by Susan Fried
Despite a band of dedicated volunteers attempting to get the word out, not too many people know about the NAACP’s ACT-SO program. The Afro-Academic, Cultural, Technological and Scientific Olympics, first began in Seattle in 1979 a year after it was first started at the Chicago NAACP branch by renowned journalist Vernon Jarrett.
Jarrett believed success in academics and the arts should be awarded in the same manner as athletic accomplishment.
Currently, there are over 30 disciplines in science, math, the humanities, visual arts and business that high school students can compete in, with the gold medalist receiving the opportunity to travel to the NAACP National Convention and compete against 800-900 students from more than 200 NAACP branches across the country.
On April 29th the 10 students who competed during the local finals held at the MLK F.A.M.E Community Center on April 8th will find out who among them will represent the Seattle/King County NAACP at the National Convention in Baltimore Maryland later this year.
Along with the gold medalists, a few silver and bronze winners will also be selected as “observers” by the judges to travel to the convention. Observers get an opportunity to see what skills are required to compete at the national level.
Explaining how hard recruiting young people to ACT-SO can be, long time volunteer, Carolyn Riley Payne said “It is very difficult to get students to participate because we compete outside the school systems with sports and other school activities. We need more teachers and parents to encourage students. Schools have to help the students see the value of being apart of the program and not as an extension of classroom work.”
The Seattle ACT-SO volunteers try to contact all the local public and private high schools in the area to make them aware of the program.
Manjit Golden, a photography judge at this year’s final described her experiences; “I loved doing ACT-SO as a kid! It was an amazing opportunity for me to travel all over the country and network with other students of color who were academics and scholars such as myself. I made a ton of amazing friends from all over the country and the world and had so many doors opened to me, such as an opportunity to study at one of the best art schools in the country and compete in other national competitions. I came back as a judge two years ago pretty much because Ms. Payne asked me to do so and we all know that when Ms. Payne asks you to do something, you do it!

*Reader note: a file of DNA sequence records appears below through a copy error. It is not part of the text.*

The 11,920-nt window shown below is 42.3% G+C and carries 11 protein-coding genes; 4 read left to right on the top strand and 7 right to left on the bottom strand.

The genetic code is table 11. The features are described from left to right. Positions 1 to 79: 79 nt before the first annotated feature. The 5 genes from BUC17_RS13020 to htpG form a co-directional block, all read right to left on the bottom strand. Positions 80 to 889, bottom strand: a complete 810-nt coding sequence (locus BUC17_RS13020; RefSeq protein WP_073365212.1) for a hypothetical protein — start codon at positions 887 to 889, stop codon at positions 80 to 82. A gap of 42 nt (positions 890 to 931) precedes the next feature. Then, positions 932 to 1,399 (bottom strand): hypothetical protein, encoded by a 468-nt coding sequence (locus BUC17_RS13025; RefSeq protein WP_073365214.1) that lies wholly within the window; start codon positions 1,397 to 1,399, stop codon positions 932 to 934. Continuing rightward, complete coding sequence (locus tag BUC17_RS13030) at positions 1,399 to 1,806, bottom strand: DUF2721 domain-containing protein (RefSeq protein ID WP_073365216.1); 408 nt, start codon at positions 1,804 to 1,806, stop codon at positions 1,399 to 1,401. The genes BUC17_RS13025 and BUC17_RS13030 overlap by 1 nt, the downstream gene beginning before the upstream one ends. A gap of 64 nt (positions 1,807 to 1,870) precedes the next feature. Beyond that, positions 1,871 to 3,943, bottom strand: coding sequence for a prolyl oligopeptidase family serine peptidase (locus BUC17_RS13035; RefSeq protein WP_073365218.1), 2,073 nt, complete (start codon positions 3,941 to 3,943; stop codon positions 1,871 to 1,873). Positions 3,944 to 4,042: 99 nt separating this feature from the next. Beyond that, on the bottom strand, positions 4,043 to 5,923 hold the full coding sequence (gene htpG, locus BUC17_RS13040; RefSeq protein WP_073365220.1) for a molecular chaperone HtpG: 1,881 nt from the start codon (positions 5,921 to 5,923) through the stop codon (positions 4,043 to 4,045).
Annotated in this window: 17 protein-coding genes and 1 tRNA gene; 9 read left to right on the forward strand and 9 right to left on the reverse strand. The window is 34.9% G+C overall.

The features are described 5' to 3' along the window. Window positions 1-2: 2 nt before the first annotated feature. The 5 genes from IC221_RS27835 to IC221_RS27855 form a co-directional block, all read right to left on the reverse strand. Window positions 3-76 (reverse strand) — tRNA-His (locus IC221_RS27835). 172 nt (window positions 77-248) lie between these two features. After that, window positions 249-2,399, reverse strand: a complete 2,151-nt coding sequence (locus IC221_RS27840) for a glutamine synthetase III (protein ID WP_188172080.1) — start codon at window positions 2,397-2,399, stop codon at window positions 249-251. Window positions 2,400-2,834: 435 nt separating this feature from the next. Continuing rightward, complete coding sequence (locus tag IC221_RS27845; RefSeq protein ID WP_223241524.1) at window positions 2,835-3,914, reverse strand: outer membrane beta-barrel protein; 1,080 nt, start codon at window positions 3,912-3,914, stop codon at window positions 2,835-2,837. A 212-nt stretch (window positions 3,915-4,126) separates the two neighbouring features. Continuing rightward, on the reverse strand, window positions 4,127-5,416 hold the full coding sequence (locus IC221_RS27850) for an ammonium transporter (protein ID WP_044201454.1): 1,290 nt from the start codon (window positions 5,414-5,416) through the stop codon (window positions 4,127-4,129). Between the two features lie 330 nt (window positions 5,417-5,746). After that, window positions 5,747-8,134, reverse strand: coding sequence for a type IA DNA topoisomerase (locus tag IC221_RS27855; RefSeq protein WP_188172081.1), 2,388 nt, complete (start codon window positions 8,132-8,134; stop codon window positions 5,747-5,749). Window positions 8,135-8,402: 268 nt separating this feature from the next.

But in all seriousness, I really did feel like I needed to pay my dues. I was given all expenses paid trips all over the country for three years where we were staying in 4 and 5 star hotels and I truly felt like sacrificing a couple Saturdays a year was the absolute least I can do. I love seeing young African-American students who aren’t afraid to show off their knowledge and their talents and I am willing and wanting to support the growth of our community in any way possible.”
The public is invited April 29th to learn the fate of the students who competed in the finals and watch them showcase their talents. The ACT-SO Talent Showcase and Award Ceremony, will run from 3-5pm, at the MLK F.A.M.E Community Center.
Organizers are hoping attendees will help make it possible for these talented young people to represent Seattle’s ACT-SO program at the NAACP National Convention in Baltimore. Tickets are $20 and can be purchased at the door.